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What Does the Bible Say About..Mothers in Law?

why are mother -in laws so stereotyped? Mothers in law are not like the caterpillar who turn into the cocoon and then after a while out comes this butterfly, or after she gives her son or daughter out comes this dragon, or monster. why doesn't any man or woman of God help with trying to bring healing in this area?

Answer

I do not know where the stereotype of the bad mother-in-law came from. Probably the same place as the evil stepmother. As with all stereotypes, it probably represents something in our nature. This stereotype crosses cultural boundaries, and can be traced back as early as the Roman empire.

There is precious little psychological/sociological research on the in-law issue. Either therapists are intimidated by the problems with studying the issue, or they are unaware that the issue poses a problem. Obviously it does pose a problem, as evidenced by your comments.

Why donít men or women of God try to bring healing in this area? That is a very good question. It is one I am not sure I can answer. Some of us who have very few problems in interpersonal relationships do not recognize that others are hurting. Others may see the mobility of families in the modern world as a cure, and donít realize that distance does not affect the relationships. Mostly, I think churches have a hard time dealing with any interpersonal relationships. A few have singles ministries or homeless ministries, fewer have ministries to divorced people. Some have marriage ministries, but even those rarely mention in-laws. Very few have ministries for families, extended families, or gender issues. We just seem to have difficulty ministering to relationships, perhaps thinking that anyone who follows Christ knows that they should be kind and loving in their relationships. We forget that not every Christian is in relationships with only Christians, or that some who claim Christianity do not practice it very well.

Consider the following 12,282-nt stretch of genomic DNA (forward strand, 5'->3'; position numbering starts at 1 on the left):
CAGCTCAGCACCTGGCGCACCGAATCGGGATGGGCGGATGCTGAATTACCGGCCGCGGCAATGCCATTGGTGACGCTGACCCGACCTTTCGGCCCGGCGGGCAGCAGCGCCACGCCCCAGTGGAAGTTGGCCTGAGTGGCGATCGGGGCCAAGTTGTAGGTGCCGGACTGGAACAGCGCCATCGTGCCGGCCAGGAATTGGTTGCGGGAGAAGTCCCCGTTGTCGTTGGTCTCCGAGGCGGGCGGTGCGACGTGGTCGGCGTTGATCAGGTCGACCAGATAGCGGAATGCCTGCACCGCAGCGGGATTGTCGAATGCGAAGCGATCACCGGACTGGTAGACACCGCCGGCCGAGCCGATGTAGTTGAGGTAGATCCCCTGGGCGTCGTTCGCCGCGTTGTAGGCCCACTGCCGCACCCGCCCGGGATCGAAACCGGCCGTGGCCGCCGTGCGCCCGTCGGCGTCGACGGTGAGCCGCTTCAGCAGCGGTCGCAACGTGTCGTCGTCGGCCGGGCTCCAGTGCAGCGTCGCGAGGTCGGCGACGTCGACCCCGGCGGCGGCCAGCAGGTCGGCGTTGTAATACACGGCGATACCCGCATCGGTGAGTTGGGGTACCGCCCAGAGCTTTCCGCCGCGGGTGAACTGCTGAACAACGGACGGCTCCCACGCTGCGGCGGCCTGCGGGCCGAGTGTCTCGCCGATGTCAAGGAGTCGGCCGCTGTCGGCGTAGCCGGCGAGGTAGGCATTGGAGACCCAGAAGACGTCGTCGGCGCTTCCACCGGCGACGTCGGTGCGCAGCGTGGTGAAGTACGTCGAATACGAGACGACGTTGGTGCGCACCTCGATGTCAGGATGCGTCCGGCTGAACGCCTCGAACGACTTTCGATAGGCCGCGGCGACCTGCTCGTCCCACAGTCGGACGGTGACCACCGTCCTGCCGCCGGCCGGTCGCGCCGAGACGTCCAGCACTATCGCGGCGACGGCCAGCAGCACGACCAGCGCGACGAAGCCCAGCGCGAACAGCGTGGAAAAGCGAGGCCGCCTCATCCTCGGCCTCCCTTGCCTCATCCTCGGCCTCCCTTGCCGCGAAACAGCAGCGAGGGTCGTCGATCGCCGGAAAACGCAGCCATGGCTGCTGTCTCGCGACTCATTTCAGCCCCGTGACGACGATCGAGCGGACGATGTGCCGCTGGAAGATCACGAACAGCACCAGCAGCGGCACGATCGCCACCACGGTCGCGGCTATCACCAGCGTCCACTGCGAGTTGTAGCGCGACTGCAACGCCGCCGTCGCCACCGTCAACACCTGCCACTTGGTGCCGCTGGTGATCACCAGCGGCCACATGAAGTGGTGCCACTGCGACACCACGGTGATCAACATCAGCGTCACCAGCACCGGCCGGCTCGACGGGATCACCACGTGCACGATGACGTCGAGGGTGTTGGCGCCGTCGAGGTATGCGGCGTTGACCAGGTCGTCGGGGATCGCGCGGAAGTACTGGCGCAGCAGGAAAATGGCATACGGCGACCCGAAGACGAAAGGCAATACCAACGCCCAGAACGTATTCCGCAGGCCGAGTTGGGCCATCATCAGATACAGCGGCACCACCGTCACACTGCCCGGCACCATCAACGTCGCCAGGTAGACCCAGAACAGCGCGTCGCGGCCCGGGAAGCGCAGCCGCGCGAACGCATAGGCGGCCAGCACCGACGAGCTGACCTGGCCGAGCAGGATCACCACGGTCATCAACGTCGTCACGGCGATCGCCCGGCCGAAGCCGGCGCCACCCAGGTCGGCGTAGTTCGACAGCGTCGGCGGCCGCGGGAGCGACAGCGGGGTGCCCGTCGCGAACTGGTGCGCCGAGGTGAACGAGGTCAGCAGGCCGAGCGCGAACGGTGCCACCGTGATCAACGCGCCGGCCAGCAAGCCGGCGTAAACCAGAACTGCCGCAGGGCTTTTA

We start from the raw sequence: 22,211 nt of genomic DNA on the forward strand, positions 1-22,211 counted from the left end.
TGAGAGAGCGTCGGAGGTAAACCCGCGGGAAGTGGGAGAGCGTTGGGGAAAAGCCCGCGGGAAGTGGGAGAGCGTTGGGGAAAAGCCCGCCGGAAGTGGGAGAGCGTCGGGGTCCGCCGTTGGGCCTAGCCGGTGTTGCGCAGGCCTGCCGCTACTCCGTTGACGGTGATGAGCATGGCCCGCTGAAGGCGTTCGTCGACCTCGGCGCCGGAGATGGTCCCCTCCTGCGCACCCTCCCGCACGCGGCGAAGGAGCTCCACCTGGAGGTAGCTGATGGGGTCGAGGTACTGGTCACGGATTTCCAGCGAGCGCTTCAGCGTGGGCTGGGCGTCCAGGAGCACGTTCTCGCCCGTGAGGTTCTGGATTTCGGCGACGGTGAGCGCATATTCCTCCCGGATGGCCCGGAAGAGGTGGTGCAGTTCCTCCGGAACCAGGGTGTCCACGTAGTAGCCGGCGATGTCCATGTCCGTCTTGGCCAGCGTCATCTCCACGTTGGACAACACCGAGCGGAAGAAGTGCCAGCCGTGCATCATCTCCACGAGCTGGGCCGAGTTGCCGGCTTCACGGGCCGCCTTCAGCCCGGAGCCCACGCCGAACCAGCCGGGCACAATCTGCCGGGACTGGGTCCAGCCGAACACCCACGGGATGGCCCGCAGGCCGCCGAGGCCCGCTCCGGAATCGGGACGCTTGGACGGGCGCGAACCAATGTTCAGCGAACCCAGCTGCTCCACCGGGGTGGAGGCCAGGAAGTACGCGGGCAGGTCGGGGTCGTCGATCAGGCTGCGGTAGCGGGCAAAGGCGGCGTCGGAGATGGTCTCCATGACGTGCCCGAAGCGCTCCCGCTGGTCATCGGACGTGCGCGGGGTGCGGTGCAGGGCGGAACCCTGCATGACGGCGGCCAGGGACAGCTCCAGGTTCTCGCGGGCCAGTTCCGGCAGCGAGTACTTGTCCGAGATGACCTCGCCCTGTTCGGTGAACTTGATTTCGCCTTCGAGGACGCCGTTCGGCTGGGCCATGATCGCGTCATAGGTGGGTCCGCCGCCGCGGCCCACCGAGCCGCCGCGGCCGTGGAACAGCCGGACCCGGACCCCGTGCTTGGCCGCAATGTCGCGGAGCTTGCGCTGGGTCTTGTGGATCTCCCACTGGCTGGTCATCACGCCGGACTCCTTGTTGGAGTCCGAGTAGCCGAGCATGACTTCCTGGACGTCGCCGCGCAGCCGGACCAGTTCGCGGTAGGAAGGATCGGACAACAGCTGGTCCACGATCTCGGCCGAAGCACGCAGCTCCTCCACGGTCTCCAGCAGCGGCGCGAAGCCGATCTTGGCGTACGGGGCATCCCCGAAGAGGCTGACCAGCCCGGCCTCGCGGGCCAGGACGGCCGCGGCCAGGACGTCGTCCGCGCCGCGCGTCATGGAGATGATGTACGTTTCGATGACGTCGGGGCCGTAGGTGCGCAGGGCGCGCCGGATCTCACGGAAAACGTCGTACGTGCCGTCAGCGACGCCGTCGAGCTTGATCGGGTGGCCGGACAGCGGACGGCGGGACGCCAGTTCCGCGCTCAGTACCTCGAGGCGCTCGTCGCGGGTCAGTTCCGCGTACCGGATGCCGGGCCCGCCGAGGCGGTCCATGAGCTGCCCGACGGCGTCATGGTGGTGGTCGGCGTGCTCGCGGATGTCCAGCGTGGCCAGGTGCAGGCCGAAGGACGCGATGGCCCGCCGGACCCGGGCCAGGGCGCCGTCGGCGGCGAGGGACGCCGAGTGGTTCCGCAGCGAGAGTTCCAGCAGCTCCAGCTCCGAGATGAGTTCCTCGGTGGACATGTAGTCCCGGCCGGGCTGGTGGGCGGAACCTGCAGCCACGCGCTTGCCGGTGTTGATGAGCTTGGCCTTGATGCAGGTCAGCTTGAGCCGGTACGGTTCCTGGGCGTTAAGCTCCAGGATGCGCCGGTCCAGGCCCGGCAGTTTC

Should someone speak up on the in-law issue? Probably. But most preachers and churches avoid it because the Bible is silent about the issue. If they deal with it at all it is in the context of the book of Ruth, or possibly mention of Peterís mother-in-law as evidence that he was married. If anyone were to deal with the issue, from a biblical standpoint it would have to be about interpersonal relationships in general, and not mothers-in-law specifically. Most preachers who are not counselors (and I include myself in that group) just donít feel qualified to do counseling in an open forum. If they are counselors they probably feel that it needs to be dealt with in specific cases rather than in general.